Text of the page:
In addition to being fun, playing video games can reduce stress, lighten depression, increase vision, improve the ability to multi-task and improve decision-making skillsi. Online gaming is also linked to obesity, increasing depression, poor grades, addictive behavior and increased aggressive or violent behaviorii.
Confronted with seemingly conflicting research findings, parents need to take time to be informed about the games their children are playing, the safety settings and features of the devices they are playing games on, and then apply common sense to their kids’ online gaming opportunities. Recognize that what works for one child may not be the right mix for another child.
The term “video game” spans everything from playing a simple game of Solitaire on your own to massively multiplayer online games (MMOG’s) with whole virtual universes, where users interact with other players, and where transactions – usually points or game enhancements, but sometimes real money – are involved.
Video games are played on computers and laptops, handheld devices, game consoles – and with increasing frequency – on phones and tablets. Some games are purchased and installed on devices, others are downloaded from the internet, and some are played exclusively online.
Video games are popular at all ages: Older women top the use of simple single player games; young men are the heaviest users of “war games.” The massively multiplayer games attract users from 8-80. Some games are educational; others are horrifically violent and may include graphic sexuality. Yet many games are set up to be played with friends or family in the same room and many of these games are a great way for families to interact and spend time together.
The Entertainment Software Rating Board (ESRB) evaluates video and computer games and provides a rating system similar to film ratings so parents can make informed decisions prior to purchasing a game.
These ESRB ratings have two components: 1) Symbols that suggest appropriate ages for players, and 2) descriptors to help parents understand what elements factored in to the rating score. To successfully use the ESRB rating system, you need to look at both aspects. Check the rating symbol (on the front of the game box) and the content descriptors (on the back of the game box).
Game consoles today come with family safety settings (often called parental controls) that allow parents to set time limits, block inappropriate games, and determine whether users can interact with only their friends, whether they can interact with any other gamer, or not be allowed to interact at all. You can find specific instructions for establishing these settings on the game console’s websites or you can look at A Parent’s Guide to Video Games, Parental Controls and Online Safety.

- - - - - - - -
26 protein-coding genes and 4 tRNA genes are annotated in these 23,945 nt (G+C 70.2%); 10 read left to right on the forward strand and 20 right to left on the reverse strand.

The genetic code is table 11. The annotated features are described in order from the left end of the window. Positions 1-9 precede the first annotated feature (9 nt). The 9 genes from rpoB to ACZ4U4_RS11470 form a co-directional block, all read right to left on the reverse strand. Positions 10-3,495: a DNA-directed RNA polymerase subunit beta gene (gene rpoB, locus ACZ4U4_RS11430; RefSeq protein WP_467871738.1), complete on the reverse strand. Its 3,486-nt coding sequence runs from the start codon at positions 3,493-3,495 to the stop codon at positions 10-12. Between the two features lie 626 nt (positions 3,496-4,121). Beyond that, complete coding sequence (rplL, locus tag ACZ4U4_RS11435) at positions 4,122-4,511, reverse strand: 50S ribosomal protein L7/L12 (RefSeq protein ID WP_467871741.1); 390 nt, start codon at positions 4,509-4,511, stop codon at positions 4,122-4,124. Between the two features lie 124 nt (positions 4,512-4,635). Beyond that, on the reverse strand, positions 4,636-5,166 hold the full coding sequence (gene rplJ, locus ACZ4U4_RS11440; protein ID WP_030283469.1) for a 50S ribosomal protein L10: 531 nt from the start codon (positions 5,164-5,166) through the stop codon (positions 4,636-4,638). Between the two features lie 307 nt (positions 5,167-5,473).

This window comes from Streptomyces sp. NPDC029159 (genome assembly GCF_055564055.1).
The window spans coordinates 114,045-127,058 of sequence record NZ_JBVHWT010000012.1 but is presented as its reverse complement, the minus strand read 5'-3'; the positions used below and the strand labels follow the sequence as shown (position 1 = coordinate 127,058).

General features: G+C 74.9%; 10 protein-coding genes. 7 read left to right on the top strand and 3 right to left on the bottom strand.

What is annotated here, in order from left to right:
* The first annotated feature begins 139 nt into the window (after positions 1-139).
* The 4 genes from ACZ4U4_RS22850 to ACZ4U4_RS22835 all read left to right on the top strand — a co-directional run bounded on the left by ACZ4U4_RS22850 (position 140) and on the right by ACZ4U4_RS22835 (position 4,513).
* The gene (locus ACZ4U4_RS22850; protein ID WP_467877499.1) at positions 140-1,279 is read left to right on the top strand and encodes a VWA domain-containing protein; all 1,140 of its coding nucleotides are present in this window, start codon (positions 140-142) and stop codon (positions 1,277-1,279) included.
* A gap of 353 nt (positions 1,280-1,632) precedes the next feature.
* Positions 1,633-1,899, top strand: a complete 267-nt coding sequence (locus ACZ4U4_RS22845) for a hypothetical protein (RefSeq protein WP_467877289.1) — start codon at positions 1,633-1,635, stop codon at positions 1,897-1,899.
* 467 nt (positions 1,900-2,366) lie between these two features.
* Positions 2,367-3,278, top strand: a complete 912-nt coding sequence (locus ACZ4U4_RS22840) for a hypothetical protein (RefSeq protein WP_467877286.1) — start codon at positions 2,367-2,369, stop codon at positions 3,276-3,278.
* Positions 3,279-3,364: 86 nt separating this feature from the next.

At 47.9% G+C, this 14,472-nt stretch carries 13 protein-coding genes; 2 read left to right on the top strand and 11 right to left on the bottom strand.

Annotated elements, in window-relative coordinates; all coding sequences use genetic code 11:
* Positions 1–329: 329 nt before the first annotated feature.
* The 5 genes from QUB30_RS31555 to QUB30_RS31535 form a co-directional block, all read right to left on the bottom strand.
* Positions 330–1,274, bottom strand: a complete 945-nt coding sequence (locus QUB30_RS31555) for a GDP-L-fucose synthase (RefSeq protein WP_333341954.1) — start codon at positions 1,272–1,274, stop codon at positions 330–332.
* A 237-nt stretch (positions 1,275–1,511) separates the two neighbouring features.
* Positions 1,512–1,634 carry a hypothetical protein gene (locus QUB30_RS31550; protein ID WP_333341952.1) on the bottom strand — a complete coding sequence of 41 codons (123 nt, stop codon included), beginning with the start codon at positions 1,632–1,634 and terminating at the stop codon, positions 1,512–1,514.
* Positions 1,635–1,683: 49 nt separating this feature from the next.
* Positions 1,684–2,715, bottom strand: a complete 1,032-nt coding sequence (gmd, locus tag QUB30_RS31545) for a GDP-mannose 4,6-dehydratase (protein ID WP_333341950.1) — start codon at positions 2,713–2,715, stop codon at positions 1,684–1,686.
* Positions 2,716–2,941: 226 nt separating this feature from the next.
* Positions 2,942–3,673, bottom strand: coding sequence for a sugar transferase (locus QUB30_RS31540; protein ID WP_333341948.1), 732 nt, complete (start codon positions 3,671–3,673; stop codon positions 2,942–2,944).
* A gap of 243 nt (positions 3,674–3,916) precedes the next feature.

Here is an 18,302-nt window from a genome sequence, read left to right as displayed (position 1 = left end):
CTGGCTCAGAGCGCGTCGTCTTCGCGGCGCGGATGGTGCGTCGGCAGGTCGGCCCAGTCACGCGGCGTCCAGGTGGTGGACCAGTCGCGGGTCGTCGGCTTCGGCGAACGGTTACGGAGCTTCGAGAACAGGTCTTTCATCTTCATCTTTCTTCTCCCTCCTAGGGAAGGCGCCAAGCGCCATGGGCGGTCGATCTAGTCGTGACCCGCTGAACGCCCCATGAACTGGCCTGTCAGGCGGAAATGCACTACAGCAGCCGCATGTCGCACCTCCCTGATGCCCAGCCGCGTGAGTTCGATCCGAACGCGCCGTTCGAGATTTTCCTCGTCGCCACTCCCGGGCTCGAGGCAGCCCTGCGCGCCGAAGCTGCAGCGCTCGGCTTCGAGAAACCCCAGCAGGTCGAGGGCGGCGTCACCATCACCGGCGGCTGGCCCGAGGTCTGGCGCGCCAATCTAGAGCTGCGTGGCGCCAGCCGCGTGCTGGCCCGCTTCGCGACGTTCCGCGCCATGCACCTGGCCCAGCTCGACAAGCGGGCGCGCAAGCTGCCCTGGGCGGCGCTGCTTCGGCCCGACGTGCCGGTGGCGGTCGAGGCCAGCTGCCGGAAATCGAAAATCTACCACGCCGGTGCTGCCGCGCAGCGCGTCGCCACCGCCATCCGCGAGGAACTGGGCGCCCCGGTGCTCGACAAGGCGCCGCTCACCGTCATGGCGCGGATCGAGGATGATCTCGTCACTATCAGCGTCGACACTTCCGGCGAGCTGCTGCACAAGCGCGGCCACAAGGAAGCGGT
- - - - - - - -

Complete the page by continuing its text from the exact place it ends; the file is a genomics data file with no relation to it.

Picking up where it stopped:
On computers, you can use the built-in family protection tools or parental control tools you install yourself to set the same types of limits. Handheld devices also have control settings, and one setting to pay particular attention to is whether you allow Bluetooth connections that allow others to interact with your child through this type of device.
If the game is played online, and allows players to interact, keep in mind that the safety settings and controls do not monitor the conversations within the games. While most conversations will be entirely appropriate, there may be some people who choose not to act appropriately. If your child interacts with others, talk to them about the potential for bullying, people who cheat, and people that want to get too friendly (or other grooming behavior). For younger kids, there are many online gaming sites specifically designed for youth with content moderators reviewing conversations. These may be the right option for you.
Explain that you will help them with any problem they encounter like cyberbullying, cheating or other inappropriate behavior by using the report abuse functionality within the sites. Let them also know that any inappropriate behavior on their part will have immediate consequences; and spell out what the consequences will be for failing to follow the family’s or website’s rules, so these are clear in advance of any trouble.
i http://healthland.time.com/2012/04/20/study-playing-a-video-game-helps-teens-beat-depression/ http://kdvr.com/2012/05/03/new-research-video-games-may-be-good-for-the-brain/ , http://www.rochester.edu/news/show.php?id=2764
ii http://www.ehow.com/list_5858966_negative-effects-computer-games-children.html, http://pss.sagepub.com/content/20/5/594.abstract ,